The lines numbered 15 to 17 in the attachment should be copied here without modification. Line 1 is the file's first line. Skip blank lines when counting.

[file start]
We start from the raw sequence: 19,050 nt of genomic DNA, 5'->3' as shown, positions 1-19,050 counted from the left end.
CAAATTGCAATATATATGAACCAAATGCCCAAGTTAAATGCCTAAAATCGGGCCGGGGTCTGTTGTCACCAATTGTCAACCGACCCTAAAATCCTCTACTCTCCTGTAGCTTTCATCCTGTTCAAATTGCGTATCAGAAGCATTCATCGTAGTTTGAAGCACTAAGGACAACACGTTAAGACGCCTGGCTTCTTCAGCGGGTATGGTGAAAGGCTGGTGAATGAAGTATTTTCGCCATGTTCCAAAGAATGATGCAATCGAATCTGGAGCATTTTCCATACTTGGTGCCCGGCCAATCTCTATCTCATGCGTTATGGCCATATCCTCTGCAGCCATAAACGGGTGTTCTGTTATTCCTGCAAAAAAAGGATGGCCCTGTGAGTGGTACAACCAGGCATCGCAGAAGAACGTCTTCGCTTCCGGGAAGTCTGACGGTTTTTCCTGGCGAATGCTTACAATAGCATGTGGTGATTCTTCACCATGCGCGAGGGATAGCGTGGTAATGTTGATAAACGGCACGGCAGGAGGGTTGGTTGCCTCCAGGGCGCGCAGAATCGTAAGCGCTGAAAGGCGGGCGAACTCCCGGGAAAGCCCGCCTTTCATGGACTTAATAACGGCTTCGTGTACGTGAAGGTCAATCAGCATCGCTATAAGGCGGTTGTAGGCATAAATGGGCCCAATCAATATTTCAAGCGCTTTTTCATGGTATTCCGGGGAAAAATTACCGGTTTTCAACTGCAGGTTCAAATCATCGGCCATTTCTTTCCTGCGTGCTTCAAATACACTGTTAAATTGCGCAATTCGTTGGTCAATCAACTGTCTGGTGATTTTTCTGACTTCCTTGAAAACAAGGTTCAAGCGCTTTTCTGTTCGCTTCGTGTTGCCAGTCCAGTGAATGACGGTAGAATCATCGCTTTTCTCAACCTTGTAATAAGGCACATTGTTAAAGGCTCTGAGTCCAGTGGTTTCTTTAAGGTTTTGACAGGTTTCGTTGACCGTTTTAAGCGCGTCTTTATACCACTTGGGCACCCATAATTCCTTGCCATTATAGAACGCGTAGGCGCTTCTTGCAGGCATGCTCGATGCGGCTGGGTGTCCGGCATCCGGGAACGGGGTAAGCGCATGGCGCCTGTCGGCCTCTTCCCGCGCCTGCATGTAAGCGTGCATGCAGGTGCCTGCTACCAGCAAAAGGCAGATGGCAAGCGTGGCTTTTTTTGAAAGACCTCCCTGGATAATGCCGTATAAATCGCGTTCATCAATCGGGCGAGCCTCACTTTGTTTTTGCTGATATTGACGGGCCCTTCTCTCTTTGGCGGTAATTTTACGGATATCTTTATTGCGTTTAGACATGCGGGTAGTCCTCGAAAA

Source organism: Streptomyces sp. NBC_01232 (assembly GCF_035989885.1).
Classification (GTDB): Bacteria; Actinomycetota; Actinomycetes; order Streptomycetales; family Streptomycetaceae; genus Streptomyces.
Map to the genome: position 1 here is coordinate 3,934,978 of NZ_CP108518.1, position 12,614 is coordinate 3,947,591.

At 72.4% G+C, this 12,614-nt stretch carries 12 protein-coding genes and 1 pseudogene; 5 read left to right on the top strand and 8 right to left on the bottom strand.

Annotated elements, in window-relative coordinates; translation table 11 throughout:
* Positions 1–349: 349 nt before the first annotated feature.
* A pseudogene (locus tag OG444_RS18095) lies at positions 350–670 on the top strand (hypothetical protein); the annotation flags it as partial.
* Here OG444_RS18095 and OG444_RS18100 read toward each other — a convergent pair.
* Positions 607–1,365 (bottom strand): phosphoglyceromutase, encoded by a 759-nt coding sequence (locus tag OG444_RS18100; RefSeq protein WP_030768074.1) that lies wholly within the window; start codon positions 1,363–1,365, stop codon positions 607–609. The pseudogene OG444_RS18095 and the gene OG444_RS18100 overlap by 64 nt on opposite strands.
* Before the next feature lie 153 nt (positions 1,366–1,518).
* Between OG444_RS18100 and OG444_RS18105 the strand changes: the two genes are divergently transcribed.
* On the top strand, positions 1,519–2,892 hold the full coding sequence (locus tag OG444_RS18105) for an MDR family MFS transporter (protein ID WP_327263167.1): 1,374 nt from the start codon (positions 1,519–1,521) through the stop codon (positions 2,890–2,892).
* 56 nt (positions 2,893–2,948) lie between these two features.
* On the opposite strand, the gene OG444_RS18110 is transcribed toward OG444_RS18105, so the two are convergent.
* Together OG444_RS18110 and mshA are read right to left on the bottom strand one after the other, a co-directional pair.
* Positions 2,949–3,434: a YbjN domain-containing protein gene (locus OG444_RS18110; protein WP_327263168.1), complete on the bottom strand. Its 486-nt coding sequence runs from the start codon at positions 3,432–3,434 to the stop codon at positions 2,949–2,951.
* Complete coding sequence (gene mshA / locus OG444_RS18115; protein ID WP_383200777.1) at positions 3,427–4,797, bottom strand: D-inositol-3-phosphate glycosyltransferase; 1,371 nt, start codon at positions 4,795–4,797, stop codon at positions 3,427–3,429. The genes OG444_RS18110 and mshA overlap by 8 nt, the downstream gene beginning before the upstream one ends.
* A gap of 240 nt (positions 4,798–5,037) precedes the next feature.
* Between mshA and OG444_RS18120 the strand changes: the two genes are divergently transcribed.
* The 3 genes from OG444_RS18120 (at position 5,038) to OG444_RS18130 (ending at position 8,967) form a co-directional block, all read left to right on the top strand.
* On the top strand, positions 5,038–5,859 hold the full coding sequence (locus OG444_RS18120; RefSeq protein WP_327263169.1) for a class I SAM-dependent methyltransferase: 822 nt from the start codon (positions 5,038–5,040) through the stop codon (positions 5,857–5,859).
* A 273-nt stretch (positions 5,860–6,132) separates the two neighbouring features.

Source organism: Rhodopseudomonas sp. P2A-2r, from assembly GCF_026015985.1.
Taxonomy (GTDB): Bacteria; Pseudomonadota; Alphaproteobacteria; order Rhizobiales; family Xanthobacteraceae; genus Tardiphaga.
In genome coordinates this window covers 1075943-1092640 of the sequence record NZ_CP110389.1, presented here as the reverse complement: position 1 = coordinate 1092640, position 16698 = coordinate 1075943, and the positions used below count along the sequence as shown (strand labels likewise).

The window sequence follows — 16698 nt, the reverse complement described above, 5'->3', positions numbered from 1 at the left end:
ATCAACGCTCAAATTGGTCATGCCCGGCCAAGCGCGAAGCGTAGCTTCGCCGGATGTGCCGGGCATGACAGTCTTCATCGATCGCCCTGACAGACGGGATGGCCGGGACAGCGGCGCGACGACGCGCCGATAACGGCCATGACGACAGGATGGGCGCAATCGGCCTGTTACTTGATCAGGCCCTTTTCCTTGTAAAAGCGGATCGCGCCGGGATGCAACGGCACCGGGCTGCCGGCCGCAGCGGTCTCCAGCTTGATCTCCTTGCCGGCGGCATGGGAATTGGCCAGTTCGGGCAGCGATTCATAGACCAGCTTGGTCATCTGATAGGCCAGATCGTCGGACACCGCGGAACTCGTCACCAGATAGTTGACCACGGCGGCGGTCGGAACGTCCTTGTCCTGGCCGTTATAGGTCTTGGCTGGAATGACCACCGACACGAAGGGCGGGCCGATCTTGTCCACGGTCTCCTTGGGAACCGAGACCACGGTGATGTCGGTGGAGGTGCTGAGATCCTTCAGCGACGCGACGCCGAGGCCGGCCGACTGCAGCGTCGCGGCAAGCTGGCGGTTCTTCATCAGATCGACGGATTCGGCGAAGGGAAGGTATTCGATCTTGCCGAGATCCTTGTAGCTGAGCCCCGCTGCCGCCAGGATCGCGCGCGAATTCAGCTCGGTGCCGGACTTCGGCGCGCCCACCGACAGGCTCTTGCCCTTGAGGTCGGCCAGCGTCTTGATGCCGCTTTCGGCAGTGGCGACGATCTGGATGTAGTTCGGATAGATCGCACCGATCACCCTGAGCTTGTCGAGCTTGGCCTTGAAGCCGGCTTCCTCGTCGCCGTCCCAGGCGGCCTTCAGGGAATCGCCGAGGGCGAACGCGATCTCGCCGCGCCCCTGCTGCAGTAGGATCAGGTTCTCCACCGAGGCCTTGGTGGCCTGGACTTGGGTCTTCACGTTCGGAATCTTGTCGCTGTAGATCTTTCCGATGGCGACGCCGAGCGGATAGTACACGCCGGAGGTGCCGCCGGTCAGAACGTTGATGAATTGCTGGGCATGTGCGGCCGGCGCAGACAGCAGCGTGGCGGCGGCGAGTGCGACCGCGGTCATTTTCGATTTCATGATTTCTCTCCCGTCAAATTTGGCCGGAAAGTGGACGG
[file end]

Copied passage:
* 56 nt (positions 2,893–2,948) lie between these two features.
* On the opposite strand, the gene OG444_RS18110 is transcribed toward OG444_RS18105, so the two are convergent.
* Together OG444_RS18110 and mshA are read right to left on the bottom strand one after the other, a co-directional pair.